If you use a home office to earn income, you may be able to deduct some of your expenses on your income tax return. Your home work space deduction depends on your work situation, and whether you are self-employed or an employee. Read on for more information about tax deductions for taxpayers who work from home.
Before you can start deducting expenses related to your work office at home, you must first meet one of the following two conditions, as determined by the CRA:
If you do meet one of the above conditions, you can deduct the portion of your expenses that are related to your home office from your income. If you are a business owner, partner in a partnership, or self-employed, you may be able to deduct expenses such as mortgage interest and capital cost for equipment such as furniture.
The percentage of space in your home you report as being for work must be calculated on a reasonable basis. For example, you could calculate the area of your work space divided by the total area of your home. Remember to include hallways, bathrooms, and the kitchen when calculating the total area of your home. You can only deduct expenses that you incurred to maintain your workspace. If you have the entire house painted, for example, the expense is not deductible. If you made urgent repairs to the roof above your workspace, however, part or all of the expense may be deductible. In Quebec, the rules are such that you can deduct the percentage of space your workspace occupies in your home, from your overall home maintenance costs. The Revenu Quebec guide to employment expenses offers the following example: Your workspace takes up twenty-five percent of the overall surface area of your home. You use the space for work eighty percent of the time. You can claim the following: If you rent your home, deduct:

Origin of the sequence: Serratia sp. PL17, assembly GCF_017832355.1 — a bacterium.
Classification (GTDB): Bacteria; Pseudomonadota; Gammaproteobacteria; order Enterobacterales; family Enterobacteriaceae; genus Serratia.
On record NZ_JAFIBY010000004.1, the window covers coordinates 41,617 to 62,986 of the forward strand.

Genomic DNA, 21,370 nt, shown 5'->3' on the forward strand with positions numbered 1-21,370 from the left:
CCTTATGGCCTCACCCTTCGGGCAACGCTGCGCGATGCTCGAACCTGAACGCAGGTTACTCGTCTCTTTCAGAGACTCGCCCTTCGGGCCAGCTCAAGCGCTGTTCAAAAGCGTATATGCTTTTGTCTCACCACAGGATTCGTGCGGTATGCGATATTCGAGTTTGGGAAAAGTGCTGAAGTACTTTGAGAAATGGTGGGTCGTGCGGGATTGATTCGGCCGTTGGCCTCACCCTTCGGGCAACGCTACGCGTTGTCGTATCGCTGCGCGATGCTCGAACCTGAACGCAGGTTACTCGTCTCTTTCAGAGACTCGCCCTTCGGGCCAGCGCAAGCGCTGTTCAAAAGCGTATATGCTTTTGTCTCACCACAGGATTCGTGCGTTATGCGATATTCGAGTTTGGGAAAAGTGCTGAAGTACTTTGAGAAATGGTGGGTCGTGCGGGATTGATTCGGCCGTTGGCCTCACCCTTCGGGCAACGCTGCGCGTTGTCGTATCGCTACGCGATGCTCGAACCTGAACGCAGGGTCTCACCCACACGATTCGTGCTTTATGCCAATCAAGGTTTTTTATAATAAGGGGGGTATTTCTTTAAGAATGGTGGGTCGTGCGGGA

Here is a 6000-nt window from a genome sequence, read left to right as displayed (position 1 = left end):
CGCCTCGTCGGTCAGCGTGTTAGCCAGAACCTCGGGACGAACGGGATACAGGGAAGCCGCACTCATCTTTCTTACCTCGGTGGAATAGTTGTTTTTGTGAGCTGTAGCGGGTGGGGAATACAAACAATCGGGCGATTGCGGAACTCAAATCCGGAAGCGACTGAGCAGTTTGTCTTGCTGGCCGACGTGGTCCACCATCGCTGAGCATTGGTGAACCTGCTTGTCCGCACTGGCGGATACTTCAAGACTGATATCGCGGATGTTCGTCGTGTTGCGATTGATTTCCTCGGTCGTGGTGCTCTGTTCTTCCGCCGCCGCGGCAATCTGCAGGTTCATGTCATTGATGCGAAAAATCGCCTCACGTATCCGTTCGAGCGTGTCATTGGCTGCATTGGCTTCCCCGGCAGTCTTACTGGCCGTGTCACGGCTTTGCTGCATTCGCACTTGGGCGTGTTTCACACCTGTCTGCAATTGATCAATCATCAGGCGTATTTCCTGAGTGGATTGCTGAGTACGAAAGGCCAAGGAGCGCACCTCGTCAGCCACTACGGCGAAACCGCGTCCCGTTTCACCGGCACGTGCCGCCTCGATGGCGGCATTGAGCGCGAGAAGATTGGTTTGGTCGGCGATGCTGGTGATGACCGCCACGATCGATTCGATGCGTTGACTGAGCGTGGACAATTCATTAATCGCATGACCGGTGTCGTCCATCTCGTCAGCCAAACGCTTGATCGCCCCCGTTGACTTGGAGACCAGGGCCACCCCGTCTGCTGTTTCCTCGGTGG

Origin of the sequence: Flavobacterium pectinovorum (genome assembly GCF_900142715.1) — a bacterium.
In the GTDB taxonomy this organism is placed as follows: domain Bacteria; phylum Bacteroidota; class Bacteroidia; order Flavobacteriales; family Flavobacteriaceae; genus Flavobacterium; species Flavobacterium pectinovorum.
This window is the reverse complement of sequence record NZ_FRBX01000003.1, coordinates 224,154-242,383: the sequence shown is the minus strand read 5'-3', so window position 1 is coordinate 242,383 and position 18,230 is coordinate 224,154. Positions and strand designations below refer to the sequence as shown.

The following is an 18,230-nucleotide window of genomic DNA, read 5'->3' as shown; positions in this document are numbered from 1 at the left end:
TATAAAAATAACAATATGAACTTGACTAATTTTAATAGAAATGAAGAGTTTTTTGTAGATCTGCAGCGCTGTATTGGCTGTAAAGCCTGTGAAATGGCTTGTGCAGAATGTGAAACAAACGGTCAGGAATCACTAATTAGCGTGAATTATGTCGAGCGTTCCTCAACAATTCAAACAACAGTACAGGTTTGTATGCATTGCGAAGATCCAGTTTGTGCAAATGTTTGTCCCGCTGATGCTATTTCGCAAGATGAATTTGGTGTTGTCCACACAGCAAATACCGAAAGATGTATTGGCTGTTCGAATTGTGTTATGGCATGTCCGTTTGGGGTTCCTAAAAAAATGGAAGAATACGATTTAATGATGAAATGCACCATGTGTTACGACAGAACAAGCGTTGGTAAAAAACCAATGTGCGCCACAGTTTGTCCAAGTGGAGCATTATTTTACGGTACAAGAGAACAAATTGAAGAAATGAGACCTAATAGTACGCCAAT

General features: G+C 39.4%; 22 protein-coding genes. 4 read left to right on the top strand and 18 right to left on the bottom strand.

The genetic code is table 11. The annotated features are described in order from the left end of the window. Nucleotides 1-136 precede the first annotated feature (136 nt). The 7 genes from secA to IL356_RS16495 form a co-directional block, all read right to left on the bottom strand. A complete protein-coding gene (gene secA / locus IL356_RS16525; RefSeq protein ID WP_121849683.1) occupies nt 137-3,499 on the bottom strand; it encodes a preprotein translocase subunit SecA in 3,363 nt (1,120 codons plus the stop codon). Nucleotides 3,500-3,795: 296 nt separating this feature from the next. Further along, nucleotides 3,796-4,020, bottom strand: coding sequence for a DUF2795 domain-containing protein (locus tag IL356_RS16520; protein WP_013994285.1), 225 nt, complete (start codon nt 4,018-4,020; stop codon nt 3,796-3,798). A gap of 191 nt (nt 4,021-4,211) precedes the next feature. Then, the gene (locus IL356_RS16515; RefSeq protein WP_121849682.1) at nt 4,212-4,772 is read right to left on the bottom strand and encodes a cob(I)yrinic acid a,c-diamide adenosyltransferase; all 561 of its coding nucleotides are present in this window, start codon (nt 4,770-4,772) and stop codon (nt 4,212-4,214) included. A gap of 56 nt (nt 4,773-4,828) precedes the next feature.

If you are a homeowner, deduct:
As with the federal rules, home office expense deductions may not exceed your income for the year after subtracting all your other employment expenses and any applicable deductions. Any amount in excess may be carried forward to future years.
As indicated above, your deductible expenses for a work office in the home depend on your work situation. As a salaried employee, you can claim certain expenses. Commission employees can add a few more expenses to their claims, and sole proprietors and partners can add even more. Read on for details.
If your employment contract holds you responsible for paying all your home office expenses, you can deduct them, according to the CRA. The expenses must be directly related to your work. In addition, you neither received nor expect to receive any reimbursement from your employer. As stated above, to be eligible to claim home office expenses, your work area must be your principal place of business. That means you do more than fifty percent of your work in this space. In order to support your claims, your employer must complete and sign a copy of Form T2200, Declaration of Conditions of Employment. Section 10 of this form asks the employer whether the employee maintained a home workspace. The employer must indicate how much of the time you work there and whether they reimbursed you for your expenses.
As an employee, you can deduct home workspace expenses including:
You may only deduct such amounts after all other employment expenses have been deducted. You may not use your home office expenses to create or increase loss from employment. As an employee, you may not deduct expenses related to any of the following:
However, employees who work on commission are allowed to claim eligible property taxes as well as insurance. All your home workspace deductions must be related to the income you earned by working there. If you have other sources of income, make your deductions separately. As long as you still work for the same employer, you can carry forward home office space expenses. If you switch employers, you'll have to start from scratch. You may not create or increase a loss from employment by carrying forward home office expenses.